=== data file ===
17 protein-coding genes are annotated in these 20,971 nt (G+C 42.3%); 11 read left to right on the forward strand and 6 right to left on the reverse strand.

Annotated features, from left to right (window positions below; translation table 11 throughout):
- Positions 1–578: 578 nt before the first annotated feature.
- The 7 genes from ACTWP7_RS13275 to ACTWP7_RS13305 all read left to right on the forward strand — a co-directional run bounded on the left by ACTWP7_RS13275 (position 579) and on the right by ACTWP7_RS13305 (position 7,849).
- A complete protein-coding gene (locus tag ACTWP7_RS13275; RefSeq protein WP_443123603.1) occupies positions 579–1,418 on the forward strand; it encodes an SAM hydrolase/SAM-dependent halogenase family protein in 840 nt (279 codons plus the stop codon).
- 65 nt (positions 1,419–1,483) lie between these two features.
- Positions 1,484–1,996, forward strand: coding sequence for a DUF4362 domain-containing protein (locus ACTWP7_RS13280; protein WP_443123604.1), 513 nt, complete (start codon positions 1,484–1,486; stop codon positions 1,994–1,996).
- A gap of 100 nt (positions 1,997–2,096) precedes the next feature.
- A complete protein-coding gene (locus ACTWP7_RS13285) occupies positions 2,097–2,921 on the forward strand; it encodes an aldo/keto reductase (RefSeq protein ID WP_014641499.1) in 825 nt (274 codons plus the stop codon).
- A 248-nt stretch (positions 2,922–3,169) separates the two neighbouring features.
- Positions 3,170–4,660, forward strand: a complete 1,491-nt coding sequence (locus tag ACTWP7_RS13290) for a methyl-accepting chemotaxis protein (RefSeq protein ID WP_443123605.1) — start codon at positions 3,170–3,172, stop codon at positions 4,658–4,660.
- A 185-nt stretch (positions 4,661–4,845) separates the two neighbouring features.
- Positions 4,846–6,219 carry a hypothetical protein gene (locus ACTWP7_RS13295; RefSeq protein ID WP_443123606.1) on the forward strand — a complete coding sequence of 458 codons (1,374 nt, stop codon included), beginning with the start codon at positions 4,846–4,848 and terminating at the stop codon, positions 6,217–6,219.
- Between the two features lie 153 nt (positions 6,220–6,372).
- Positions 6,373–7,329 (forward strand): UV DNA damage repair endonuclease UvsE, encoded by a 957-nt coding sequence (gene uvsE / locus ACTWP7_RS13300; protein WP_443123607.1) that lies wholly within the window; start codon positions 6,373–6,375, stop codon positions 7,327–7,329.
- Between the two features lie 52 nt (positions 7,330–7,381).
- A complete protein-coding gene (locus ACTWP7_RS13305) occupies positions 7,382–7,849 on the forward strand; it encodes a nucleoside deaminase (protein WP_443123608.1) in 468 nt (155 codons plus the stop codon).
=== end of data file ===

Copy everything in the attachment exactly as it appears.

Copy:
17 protein-coding genes are annotated in these 20,971 nt (G+C 42.3%); 11 read left to right on the forward strand and 6 right to left on the reverse strand.

Annotated features, from left to right (window positions below; translation table 11 throughout):
- Positions 1–578: 578 nt before the first annotated feature.
- The 7 genes from ACTWP7_RS13275 to ACTWP7_RS13305 all read left to right on the forward strand — a co-directional run bounded on the left by ACTWP7_RS13275 (position 579) and on the right by ACTWP7_RS13305 (position 7,849).
- A complete protein-coding gene (locus tag ACTWP7_RS13275; RefSeq protein WP_443123603.1) occupies positions 579–1,418 on the forward strand; it encodes an SAM hydrolase/SAM-dependent halogenase family protein in 840 nt (279 codons plus the stop codon).
- 65 nt (positions 1,419–1,483) lie between these two features.
- Positions 1,484–1,996, forward strand: coding sequence for a DUF4362 domain-containing protein (locus ACTWP7_RS13280; protein WP_443123604.1), 513 nt, complete (start codon positions 1,484–1,486; stop codon positions 1,994–1,996).
- A gap of 100 nt (positions 1,997–2,096) precedes the next feature.
- A complete protein-coding gene (locus ACTWP7_RS13285) occupies positions 2,097–2,921 on the forward strand; it encodes an aldo/keto reductase (RefSeq protein ID WP_014641499.1) in 825 nt (274 codons plus the stop codon).
- A 248-nt stretch (positions 2,922–3,169) separates the two neighbouring features.
- Positions 3,170–4,660, forward strand: a complete 1,491-nt coding sequence (locus tag ACTWP7_RS13290) for a methyl-accepting chemotaxis protein (RefSeq protein ID WP_443123605.1) — start codon at positions 3,170–3,172, stop codon at positions 4,658–4,660.
- A 185-nt stretch (positions 4,661–4,845) separates the two neighbouring features.
- Positions 4,846–6,219 carry a hypothetical protein gene (locus ACTWP7_RS13295; RefSeq protein ID WP_443123606.1) on the forward strand — a complete coding sequence of 458 codons (1,374 nt, stop codon included), beginning with the start codon at positions 4,846–4,848 and terminating at the stop codon, positions 6,217–6,219.
- Between the two features lie 153 nt (positions 6,220–6,372).
- Positions 6,373–7,329 (forward strand): UV DNA damage repair endonuclease UvsE, encoded by a 957-nt coding sequence (gene uvsE / locus ACTWP7_RS13300; protein WP_443123607.1) that lies wholly within the window; start codon positions 6,373–6,375, stop codon positions 7,327–7,329.
- Between the two features lie 52 nt (positions 7,330–7,381).
- A complete protein-coding gene (locus ACTWP7_RS13305) occupies positions 7,382–7,849 on the forward strand; it encodes a nucleoside deaminase (protein WP_443123608.1) in 468 nt (155 codons plus the stop codon).